It will be observed that the parties stipulated that the Certificate of Assessments and Payments "accurately" reflected the tax assessed to and paid by Donoho for the years in question and that none of the income reported on his tax returns "came from law violators in the form of protection payments and the tax returns do not reflect receipt of any such income by the defendant."
The stipulation thus narrowed the issues and left it to the jury to decide whether to believe the testimony of the law violators that they paid substantial sums to Donoho for police protection, which sums admittedly were not reported in the tax returns, or to believe Donoho's denials. By its verdict it is apparent that the jury credited the testimony of the law violators and disbelieved the testimony of Donoho.
To have permitted Donoho to offer net worth computations for the two years in question, would have been inconsistent with the stipulation that his returns accurately reflected the tax assessed by and paid by him, except for protection money. At most, it would constitute an attempt by Donoho to corroborate his denials by his own self-serving testimony regarding his assets and expenditures. It would introduce extraneous matters in evidence and might confuse the jury.
Donoho relies on Moody, but this case did not involve a stipulation as to the accuracy of the tax assessments and payments. In Moody the Government did not prove its case by specific items, but by a bank deposits computation. In our case no tax would be owing unless the jury found that the defendant received and accepted the graft money.
Donoho further contends that the court erred in not permitting his counsel to comment in his argument to the jury on the Government's changing its bill of particulars from expenditures method of computation to specific items in connection with two counts of the indictment. His theory is that the jury would be entitled to draw an unfavorable inference against the Government for "failure to produce a witness whose testimony would shed light on a particular transaction." The trouble with this contention is that the Government did not withhold any evidence. It merely changed its method of proof to conform to the stipulation. Furthermore, the Government would have difficulty in proving defendant's expenditures without his cooperation.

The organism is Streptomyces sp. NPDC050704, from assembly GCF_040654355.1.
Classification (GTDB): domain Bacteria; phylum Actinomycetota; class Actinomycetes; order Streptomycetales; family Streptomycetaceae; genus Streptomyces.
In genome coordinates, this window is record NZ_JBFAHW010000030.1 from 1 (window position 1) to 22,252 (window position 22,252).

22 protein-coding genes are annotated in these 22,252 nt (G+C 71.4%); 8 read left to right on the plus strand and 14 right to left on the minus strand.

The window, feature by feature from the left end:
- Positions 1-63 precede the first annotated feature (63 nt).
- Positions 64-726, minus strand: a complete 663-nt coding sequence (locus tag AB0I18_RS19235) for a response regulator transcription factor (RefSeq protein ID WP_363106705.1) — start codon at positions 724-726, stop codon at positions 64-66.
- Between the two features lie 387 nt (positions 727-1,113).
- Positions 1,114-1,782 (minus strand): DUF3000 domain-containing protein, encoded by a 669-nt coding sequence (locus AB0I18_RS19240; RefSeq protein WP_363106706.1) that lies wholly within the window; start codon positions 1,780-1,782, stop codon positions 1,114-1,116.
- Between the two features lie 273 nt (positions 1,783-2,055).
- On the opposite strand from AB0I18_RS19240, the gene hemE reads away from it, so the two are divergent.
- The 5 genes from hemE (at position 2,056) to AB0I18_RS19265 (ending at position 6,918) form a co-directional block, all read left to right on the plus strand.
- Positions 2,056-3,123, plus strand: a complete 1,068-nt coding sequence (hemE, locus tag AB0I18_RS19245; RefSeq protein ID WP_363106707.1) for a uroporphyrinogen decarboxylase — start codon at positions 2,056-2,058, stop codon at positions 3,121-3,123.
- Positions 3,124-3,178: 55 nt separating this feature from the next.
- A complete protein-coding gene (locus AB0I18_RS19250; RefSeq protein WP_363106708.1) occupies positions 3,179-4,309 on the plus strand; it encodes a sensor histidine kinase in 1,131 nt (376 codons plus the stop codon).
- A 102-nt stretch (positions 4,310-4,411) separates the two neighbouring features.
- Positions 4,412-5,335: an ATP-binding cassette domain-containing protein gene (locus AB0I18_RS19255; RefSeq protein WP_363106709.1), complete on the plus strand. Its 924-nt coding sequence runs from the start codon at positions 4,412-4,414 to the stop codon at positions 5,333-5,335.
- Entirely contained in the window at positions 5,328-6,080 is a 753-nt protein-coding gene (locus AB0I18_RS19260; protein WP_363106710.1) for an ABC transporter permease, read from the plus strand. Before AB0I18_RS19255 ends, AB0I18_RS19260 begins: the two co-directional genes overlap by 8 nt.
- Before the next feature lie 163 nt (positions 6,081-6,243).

Finally, appellant contends it was error to admit the testimony of Albert "Mickey" Kreitner, a law violator, that he made protection payments to Sergeant Morgan Smith of the Nashville police force, in the amount of six hundred dollars, in 1957 and 1958, and that Smith told him [Kreitner] that Donoho would receive one-half of the money. It is appellant's position that this was hearsay evidence.
There was testimony of Lula Gray, the owner of a Nashville house of prostitution, that she paid Donoho one hundred fifty dollars per month, beginning in August, 1957, and continuing through August, 1958, to prevent the police from raiding her place, and that some of the payments were made personally to Donoho and some were collected for Donoho by Sergeant Smith. William Frazier, a numbers operator, testified that he paid Donoho one hundred dollars per month during the years 1957, 1958, 1959, 1960 and 1961, and that Smith on occasions would pick up these payments for Donoho, including one hundred dollars for himself. We think the testimony of Gray and Frazier was sufficient to justify the District Judge's ruling that Kreitner's testimony was admissible on the ground of vicarious responsibility.
The Government contends that we should affirm in any event, since the errors charged do not relate to all of the counts of the indictment and the prison sentences imposed were concurrent. Hirabayashi v. United States, 320 U.S. 81, 63 S. Ct. 1375, 87 L. Ed. 1774 (1943); United States v. Jett, 352 F.2d 179 (6th Cir. 1965). The fines imposed, however, were cumulative. Since we have found no prejudicial error in the conviction, it is unnecessary for us to rule on this point.